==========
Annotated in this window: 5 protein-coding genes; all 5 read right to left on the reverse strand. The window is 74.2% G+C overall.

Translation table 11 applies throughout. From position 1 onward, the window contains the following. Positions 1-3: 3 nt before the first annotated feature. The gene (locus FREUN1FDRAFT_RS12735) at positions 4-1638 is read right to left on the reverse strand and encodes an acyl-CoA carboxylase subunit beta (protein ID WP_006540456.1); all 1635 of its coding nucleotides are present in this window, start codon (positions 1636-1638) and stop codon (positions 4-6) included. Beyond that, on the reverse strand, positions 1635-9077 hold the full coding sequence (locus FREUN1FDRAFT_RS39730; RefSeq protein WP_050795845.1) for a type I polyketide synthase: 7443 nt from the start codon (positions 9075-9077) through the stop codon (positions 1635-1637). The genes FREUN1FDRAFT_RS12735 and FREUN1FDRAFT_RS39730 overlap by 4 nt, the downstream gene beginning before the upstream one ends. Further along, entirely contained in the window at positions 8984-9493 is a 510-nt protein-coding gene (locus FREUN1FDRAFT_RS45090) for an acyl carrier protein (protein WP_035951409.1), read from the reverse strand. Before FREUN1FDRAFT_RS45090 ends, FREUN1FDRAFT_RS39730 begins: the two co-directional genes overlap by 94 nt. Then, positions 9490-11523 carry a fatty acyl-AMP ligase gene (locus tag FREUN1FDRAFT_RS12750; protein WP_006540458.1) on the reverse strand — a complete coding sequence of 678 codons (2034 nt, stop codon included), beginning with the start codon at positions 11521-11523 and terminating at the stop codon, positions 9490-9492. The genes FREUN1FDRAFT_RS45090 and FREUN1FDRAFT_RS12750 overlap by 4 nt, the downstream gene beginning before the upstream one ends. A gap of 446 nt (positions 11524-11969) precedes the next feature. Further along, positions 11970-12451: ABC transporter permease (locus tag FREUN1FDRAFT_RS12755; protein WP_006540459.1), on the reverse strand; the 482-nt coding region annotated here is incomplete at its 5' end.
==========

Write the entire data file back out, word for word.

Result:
Annotated in this window: 5 protein-coding genes; all 5 read right to left on the reverse strand. The window is 74.2% G+C overall.

Translation table 11 applies throughout. From position 1 onward, the window contains the following. Positions 1-3: 3 nt before the first annotated feature. The gene (locus FREUN1FDRAFT_RS12735) at positions 4-1638 is read right to left on the reverse strand and encodes an acyl-CoA carboxylase subunit beta (protein ID WP_006540456.1); all 1635 of its coding nucleotides are present in this window, start codon (positions 1636-1638) and stop codon (positions 4-6) included. Beyond that, on the reverse strand, positions 1635-9077 hold the full coding sequence (locus FREUN1FDRAFT_RS39730; RefSeq protein WP_050795845.1) for a type I polyketide synthase: 7443 nt from the start codon (positions 9075-9077) through the stop codon (positions 1635-1637). The genes FREUN1FDRAFT_RS12735 and FREUN1FDRAFT_RS39730 overlap by 4 nt, the downstream gene beginning before the upstream one ends. Further along, entirely contained in the window at positions 8984-9493 is a 510-nt protein-coding gene (locus FREUN1FDRAFT_RS45090) for an acyl carrier protein (protein WP_035951409.1), read from the reverse strand. Before FREUN1FDRAFT_RS45090 ends, FREUN1FDRAFT_RS39730 begins: the two co-directional genes overlap by 94 nt. Then, positions 9490-11523 carry a fatty acyl-AMP ligase gene (locus tag FREUN1FDRAFT_RS12750; protein WP_006540458.1) on the reverse strand — a complete coding sequence of 678 codons (2034 nt, stop codon included), beginning with the start codon at positions 11521-11523 and terminating at the stop codon, positions 9490-9492. The genes FREUN1FDRAFT_RS45090 and FREUN1FDRAFT_RS12750 overlap by 4 nt, the downstream gene beginning before the upstream one ends. A gap of 446 nt (positions 11524-11969) precedes the next feature. Further along, positions 11970-12451: ABC transporter permease (locus tag FREUN1FDRAFT_RS12755; protein WP_006540459.1), on the reverse strand; the 482-nt coding region annotated here is incomplete at its 5' end.